NI Chamber President: Stability, not chaos, required over coming months

4th May 2021

The President of Northern Ireland Chamber of Commerce and Industry (NI Chamber), Ian Henry, has urged political leaders to commit to working together to avoid any further unnecessary disruption for business in the weeks and months ahead.

He commented “Given the COVID-19 pandemic, the initial impact of Brexit and the recent unrest and its associated reputational damage to the Northern Ireland economy and wider society, NI Chamber calls on our political leaders to commit to working together to avoid causing any further unnecessary disruption and to ensure that they remain focused on rebuilding the NI economy.”

The call comes at a time when the business organisation’s membership is reporting an increase in business confidence and as many re-open their doors for the first time this year.

Ian Henry continued: “NI Chamber’s most recent Quarterly Economic Survey with BDO indicated that business confidence has improved in Q1 2021 after the large collapse experienced at the start of the pandemic.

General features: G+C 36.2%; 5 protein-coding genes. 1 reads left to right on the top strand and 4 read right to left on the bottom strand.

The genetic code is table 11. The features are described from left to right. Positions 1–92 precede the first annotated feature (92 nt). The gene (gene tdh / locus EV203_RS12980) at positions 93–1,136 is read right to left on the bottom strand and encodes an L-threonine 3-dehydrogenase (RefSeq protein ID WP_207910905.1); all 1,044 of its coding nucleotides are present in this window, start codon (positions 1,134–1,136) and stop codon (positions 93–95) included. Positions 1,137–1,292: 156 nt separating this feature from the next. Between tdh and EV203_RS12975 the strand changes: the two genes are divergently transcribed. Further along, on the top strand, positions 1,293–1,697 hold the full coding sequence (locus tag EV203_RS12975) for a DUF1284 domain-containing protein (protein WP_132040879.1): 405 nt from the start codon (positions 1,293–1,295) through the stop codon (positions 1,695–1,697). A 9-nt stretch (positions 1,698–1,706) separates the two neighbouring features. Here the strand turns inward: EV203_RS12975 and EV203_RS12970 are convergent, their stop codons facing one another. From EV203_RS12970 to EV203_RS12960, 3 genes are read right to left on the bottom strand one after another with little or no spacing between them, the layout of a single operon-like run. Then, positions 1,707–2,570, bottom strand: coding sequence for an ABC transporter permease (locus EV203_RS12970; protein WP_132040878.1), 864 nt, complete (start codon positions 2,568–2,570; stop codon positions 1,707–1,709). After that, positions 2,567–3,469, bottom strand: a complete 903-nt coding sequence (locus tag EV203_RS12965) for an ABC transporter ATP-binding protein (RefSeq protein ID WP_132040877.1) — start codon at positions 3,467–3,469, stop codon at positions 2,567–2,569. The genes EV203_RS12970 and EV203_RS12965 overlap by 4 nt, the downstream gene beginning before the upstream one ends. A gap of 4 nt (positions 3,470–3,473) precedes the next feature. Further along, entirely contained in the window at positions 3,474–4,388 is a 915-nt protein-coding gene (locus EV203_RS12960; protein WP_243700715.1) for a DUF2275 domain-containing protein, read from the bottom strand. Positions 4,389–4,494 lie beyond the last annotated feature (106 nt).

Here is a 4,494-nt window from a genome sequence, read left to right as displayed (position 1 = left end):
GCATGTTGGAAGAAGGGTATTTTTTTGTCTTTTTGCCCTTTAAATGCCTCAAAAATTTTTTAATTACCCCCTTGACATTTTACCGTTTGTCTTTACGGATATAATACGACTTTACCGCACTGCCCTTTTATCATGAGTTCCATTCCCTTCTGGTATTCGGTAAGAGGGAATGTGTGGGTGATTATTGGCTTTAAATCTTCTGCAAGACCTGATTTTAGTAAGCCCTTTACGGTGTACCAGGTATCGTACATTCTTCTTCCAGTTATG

“In fact, the business confidence indicators are positive in Q1 2021, meaning that more businesses believe that their business turnover and profitability will grow over the next 12 months compared to those who believe that it will fall.

“This is positive news at a pivotal time for Northern Ireland and the Northern Ireland Executive. A time when businesses require stability.

“Regardless of everyone’s tradition or political views, or whether you are employed in the public, private or third sector, I would confidently say that we are united in our desire to avoid any political chaos in the weeks and months ahead.

“Businesses need the positive side of Northern Ireland to return to the news and media, and for the economy to be a main priority for our politicians.

“We need to ensure that Northern Ireland is a welcoming place for inward investors and that our indigenous businesses have the best chance to grow and export. We must ensure that the cost of moving goods internally does not reduce our competitiveness or choice and all our young people have a chance to secure good employment.”